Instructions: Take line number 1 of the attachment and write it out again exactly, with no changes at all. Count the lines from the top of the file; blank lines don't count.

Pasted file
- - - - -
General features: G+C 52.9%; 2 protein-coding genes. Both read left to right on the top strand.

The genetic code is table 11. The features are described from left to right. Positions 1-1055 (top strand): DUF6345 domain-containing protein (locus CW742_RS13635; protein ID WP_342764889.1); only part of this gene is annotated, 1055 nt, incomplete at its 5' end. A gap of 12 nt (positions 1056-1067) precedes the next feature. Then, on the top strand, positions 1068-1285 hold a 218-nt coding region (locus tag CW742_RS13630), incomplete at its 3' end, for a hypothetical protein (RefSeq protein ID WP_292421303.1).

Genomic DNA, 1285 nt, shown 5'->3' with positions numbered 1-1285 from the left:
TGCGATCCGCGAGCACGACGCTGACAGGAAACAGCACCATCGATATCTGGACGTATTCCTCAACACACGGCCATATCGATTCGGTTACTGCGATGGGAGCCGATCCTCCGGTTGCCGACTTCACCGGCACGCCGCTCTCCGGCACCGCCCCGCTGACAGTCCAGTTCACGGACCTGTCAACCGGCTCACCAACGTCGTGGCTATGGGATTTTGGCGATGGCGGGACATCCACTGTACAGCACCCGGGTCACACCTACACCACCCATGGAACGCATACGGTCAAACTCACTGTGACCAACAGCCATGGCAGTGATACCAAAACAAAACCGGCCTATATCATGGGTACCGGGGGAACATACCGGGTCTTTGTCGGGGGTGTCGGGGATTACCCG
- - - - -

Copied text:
General features: G+C 52.9%; 2 protein-coding genes. Both read left to right on the top strand.